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Household Crowding During Childhood and Long-Term Education Outcomes

Abstract

Household crowding, or having more household members than rooms in one’s residence, could potentially affect a child’s educational attainment directly through a number of mechanisms. We use U.S. longitudinal data from the Panel Study of Income Dynamics to derive new measures of childhood crowding and estimate negative associations between crowding during one’s high school years and, respectively, high school graduation by age 19 and maximum education at age 25. These negative relationships persist in multivariate models in which we control for the influence of a variety of factors, including socioeconomic status and housing-cost burden. Given the importance of educational attainment for a range of midlife and later-life outcomes, this study suggests that household crowding during one’s high school years is an engine of cumulative inequality over the life course.

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Notes

  1. Deep poverty is usually defined as income below half the federal poverty threshold (Shaefer and Edin 2013).

  2. In 2009, the poverty threshold for a family of three with one adult and two children was $17,285 (U.S. Census Bureau n.d.).

  3. Each interviewed family in the PSID was assigned a head of household. The head was at least 16 years old and had the primary financial responsibility within the family. In nearly all cases, the head was male. Although the children born into the PSID could have various relationships with the head (e.g., a grandchild, a niece/nephew), the vast majority were the head’s children. For instance, among those born in 1968, 81 % were children of the head, and 13 % were grandchildren, nieces, or nephews. For the remaining 6 %, the relationship status was not reported. For simplicity, we use the terms head of household and parent interchangeably.

  4. The PSID question asks the respondent to report the number of rooms in the household for the “family.” Some respondents may adjust their count of rooms to take into account the presence of nonfamily members in the household. However, we have no means to ascertain the extent to which that is the case.

  5. The PSID recorded the Census Needs Standard using a schedule reported by the U.S. Census Bureau based on the size of the family and number of children. This schedule is available online (http://www.census.gov/hhes/www/poverty/data/threshld/index.html).

  6. More details on the official definition can be found online (http://www.census.gov/hhes/www/poverty/about/overview/measure.html).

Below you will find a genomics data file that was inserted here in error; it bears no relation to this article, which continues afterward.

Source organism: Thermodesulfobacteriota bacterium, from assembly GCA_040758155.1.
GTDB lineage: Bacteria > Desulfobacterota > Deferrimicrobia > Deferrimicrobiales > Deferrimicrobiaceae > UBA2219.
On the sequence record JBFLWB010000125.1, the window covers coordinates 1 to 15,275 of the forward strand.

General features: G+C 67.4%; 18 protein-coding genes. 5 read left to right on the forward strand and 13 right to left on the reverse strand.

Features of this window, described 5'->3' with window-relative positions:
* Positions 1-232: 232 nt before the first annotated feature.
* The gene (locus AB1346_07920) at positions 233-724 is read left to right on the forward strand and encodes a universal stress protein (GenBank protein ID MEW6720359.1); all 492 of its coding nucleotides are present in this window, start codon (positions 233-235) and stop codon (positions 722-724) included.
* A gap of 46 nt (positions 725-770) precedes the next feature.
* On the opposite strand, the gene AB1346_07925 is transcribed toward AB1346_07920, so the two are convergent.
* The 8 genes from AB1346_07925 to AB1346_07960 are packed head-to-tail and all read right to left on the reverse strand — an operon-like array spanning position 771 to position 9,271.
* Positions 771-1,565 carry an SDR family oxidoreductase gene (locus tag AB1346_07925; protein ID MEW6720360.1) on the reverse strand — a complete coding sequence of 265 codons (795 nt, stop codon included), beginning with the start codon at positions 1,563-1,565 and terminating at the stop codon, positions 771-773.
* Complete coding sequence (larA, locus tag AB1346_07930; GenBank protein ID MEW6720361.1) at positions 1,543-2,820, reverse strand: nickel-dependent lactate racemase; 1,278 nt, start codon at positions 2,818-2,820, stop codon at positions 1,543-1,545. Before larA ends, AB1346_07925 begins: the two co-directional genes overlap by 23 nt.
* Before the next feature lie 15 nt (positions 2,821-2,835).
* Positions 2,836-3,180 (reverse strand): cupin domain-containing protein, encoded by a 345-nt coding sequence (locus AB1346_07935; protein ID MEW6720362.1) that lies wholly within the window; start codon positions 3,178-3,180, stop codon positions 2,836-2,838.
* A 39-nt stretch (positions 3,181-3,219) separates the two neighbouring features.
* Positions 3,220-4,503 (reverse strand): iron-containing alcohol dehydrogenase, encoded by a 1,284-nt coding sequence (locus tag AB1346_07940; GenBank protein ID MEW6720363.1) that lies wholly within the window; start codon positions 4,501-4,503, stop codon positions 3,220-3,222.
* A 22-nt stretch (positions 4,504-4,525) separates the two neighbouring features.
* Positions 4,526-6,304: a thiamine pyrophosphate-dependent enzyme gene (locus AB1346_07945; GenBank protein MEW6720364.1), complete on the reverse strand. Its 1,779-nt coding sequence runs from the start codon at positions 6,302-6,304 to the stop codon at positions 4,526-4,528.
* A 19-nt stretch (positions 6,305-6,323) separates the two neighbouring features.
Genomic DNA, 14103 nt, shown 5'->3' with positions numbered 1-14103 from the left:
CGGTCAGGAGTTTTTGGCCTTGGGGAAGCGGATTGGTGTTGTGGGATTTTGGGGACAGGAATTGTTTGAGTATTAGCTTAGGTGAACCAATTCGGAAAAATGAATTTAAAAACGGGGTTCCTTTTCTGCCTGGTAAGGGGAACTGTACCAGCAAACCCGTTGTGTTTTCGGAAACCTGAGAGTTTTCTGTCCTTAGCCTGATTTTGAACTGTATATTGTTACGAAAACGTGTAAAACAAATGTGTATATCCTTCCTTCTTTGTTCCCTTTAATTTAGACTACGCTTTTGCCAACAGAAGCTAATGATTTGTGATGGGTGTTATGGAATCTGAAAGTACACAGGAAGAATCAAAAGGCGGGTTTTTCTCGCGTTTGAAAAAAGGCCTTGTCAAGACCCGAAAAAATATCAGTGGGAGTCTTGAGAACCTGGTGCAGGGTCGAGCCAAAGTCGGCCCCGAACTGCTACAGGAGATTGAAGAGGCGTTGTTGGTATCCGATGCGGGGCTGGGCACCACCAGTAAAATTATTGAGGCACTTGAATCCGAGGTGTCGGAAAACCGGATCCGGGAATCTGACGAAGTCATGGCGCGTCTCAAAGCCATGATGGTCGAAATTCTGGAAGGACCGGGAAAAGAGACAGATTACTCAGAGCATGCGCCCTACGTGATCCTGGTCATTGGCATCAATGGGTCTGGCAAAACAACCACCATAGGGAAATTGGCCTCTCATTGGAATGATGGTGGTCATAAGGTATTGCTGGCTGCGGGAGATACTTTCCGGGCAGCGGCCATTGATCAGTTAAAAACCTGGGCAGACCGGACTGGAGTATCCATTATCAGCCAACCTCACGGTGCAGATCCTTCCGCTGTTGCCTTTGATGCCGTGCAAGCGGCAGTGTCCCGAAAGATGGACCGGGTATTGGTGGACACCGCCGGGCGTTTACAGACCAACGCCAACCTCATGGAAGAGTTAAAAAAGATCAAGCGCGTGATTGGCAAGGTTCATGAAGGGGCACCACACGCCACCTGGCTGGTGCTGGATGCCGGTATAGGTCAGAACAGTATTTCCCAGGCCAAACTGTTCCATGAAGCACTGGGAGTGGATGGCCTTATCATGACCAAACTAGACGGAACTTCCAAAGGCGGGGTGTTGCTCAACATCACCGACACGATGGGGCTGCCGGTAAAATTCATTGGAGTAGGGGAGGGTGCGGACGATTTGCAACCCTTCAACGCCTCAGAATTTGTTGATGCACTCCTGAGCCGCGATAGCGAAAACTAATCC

7. The PSID started collecting information on the “Spanish or Hispanic descent” of the heads of household in 1985. We created a variable for Hispanic that overlaps with the racial categories (i.e., among Hispanic respondents, some are white, some are African American, and the rest fall into the “other race” category).

  8. Most housing cost burden measures include, in addition to annual mortgage payments or rent, mortgage interest, property taxes, the cost of utilities, and housing (or rental) insurance (see, e.g., Newman and Holupka 2014a). In selected years, the PSID measured some of these variables, but only the mortgage or rental payment was consistently measured throughout the period of our study.

  9. We ran several preliminary logistic regression models to determine whether model choice changed our findings, and found that the results were substantively identical.

  10. Another potential modeling option that would reduce omitted variable bias is a family fixed-effects model. In such a model, one compares the crowding experienced between (among) siblings to reduce bias in the crowding coefficients. Factors that are common among siblings, such as parental supervision, are removed from the estimation process and cannot bias coefficient estimates. These models are predicated on variation in crowding between siblings. Unfortunately, ever-crowding does not vary much between siblings. For example, only 14 % of the cases had variation in crowding (measured as a HCR > 1) between ages 15 and 18. Even a continuous measure of crowding showed very little variation. Given this low level of variation, we chose not to use a family fixed-effects model.

  11. In supplemental analyses, we estimated these models separating the respondents into four quartiles based on their INTR and found no evidence of heterogeneous effects by SES.

  12. In supplemental analyses, we estimated models to determine whether crowding mattered at specific ages in the high school years. Our results suggest that the effects are constant from ages 15 to 18 and do not surface before age 15.

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Acknowledgments

We thank Emily Cardon, Maddy Hamlin, and Mary Stottele for their research assistance on this project.

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Correspondence to Leonard M. Lopoo.

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Lopoo, L.M., London, A.S. Household Crowding During Childhood and Long-Term Education Outcomes. Demography 53, 699–721 (2016). https://doi.org/10.1007/s13524-016-0467-9

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Keywords

  • Crowding
  • Education
  • Childhood
  • Life course